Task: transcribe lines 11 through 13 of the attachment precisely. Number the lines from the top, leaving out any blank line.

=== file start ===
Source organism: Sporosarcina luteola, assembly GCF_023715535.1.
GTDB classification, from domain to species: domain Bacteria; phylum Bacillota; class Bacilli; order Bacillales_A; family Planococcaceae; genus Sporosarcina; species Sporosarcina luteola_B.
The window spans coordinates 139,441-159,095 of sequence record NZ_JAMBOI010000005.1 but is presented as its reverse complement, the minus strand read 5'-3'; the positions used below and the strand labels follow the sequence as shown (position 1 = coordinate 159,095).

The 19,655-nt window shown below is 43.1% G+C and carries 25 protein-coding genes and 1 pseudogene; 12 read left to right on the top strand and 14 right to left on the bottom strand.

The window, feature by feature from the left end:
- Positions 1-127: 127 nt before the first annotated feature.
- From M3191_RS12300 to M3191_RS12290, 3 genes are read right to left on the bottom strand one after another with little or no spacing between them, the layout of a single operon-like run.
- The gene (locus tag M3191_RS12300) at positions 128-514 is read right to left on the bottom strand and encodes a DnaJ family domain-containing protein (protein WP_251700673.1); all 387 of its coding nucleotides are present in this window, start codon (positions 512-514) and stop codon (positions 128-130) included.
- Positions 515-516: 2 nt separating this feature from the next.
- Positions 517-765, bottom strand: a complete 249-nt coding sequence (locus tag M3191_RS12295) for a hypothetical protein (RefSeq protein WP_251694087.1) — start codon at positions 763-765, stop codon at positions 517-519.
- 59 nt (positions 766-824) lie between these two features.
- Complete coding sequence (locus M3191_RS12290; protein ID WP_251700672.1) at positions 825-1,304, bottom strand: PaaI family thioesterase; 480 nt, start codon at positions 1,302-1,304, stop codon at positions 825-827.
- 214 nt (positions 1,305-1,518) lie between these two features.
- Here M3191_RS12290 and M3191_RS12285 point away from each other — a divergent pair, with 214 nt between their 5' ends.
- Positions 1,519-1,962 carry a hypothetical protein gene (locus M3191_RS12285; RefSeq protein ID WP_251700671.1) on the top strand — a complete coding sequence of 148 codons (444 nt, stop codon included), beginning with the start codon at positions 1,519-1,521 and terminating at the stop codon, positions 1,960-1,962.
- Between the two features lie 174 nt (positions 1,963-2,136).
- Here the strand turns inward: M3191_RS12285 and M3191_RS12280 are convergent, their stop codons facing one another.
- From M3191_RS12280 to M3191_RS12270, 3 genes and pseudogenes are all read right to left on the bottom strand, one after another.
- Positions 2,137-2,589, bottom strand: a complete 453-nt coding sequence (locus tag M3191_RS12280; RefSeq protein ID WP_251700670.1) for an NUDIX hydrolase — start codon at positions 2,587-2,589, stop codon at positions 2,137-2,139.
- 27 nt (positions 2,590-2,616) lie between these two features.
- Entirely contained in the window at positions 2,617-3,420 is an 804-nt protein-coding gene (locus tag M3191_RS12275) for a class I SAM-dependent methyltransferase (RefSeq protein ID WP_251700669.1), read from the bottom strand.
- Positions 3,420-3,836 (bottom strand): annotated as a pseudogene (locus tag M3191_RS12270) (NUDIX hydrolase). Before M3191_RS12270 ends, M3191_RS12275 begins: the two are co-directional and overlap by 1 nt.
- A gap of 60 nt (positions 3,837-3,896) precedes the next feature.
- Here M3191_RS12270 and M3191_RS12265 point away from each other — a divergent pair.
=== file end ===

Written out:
- 59 nt (positions 766-824) lie between these two features.
- Complete coding sequence (locus M3191_RS12290; protein ID WP_251700672.1) at positions 825-1,304, bottom strand: PaaI family thioesterase; 480 nt, start codon at positions 1,302-1,304, stop codon at positions 825-827.
- 214 nt (positions 1,305-1,518) lie between these two features.